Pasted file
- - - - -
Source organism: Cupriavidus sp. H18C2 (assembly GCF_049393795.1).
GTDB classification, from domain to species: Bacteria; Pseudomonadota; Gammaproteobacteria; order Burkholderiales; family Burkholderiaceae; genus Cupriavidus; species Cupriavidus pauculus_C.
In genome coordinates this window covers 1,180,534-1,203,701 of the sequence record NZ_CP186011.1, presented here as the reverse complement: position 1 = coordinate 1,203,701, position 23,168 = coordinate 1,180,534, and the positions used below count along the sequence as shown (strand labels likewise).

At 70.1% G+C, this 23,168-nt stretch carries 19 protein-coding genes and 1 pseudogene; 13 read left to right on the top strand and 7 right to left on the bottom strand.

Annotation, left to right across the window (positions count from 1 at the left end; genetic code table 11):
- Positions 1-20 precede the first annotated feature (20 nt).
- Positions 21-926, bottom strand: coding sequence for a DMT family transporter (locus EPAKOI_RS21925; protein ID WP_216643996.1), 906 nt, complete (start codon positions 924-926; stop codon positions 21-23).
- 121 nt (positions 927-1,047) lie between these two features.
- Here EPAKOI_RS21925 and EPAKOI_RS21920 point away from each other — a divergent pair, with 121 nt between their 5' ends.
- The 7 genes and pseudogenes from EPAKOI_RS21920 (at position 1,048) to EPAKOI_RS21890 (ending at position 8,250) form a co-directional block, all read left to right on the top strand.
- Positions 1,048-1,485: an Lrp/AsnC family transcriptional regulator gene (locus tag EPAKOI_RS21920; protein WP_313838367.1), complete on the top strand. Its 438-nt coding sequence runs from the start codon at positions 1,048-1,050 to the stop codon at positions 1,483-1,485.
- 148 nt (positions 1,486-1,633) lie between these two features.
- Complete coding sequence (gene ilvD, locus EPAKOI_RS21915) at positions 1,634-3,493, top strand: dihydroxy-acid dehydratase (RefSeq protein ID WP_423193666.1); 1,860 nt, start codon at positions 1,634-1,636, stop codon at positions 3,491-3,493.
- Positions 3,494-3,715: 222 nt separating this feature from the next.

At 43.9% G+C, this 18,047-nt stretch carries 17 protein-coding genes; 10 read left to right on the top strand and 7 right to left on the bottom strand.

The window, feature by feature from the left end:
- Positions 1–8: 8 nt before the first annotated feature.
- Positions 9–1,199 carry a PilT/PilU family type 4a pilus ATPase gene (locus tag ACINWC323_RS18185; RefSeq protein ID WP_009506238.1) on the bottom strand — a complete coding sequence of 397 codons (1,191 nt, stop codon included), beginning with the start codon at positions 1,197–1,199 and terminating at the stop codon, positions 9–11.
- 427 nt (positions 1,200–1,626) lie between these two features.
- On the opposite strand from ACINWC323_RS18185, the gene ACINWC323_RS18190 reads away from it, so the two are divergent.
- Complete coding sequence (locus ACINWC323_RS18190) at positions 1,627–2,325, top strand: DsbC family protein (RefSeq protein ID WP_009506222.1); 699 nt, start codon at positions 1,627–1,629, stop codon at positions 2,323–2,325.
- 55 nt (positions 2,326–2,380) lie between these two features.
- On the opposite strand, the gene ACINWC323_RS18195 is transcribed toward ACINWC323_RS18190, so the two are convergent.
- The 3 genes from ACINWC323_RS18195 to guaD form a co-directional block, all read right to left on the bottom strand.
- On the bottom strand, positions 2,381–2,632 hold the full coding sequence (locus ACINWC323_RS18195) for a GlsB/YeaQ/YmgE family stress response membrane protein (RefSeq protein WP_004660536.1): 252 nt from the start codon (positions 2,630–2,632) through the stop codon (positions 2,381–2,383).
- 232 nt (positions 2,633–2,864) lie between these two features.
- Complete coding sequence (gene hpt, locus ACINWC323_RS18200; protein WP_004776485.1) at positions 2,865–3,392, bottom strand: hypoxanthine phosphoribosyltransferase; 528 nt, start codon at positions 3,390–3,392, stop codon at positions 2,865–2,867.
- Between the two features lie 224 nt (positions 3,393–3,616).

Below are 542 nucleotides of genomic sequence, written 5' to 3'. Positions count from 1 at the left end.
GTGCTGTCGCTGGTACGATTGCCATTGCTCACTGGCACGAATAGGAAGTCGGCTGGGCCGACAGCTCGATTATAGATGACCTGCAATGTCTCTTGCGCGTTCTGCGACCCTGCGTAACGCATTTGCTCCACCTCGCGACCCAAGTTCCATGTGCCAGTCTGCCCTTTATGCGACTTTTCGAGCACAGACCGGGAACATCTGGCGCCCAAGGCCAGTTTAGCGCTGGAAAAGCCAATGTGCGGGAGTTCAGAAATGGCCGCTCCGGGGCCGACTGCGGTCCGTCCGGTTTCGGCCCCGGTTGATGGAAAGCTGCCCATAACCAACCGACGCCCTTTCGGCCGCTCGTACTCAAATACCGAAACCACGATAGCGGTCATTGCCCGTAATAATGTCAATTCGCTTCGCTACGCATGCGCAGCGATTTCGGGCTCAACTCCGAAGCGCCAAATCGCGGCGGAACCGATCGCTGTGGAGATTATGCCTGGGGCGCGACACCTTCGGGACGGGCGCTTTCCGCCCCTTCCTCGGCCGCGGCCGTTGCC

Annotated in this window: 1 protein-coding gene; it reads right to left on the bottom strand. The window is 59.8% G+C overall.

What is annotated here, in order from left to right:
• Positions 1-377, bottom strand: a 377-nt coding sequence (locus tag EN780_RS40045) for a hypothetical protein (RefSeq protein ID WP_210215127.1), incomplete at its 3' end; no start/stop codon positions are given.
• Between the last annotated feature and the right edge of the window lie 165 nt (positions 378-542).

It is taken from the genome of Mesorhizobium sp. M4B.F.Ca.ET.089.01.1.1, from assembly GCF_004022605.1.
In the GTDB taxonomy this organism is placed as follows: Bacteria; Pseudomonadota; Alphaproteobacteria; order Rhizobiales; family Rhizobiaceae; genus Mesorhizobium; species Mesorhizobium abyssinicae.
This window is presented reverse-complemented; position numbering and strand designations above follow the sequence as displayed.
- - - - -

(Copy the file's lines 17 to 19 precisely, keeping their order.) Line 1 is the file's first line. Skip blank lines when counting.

- Positions 1–8: 8 nt before the first annotated feature.
- Positions 9–1,199 carry a PilT/PilU family type 4a pilus ATPase gene (locus tag ACINWC323_RS18185; RefSeq protein ID WP_009506238.1) on the bottom strand — a complete coding sequence of 397 codons (1,191 nt, stop codon included), beginning with the start codon at positions 1,197–1,199 and terminating at the stop codon, positions 9–11.
- 427 nt (positions 1,200–1,626) lie between these two features.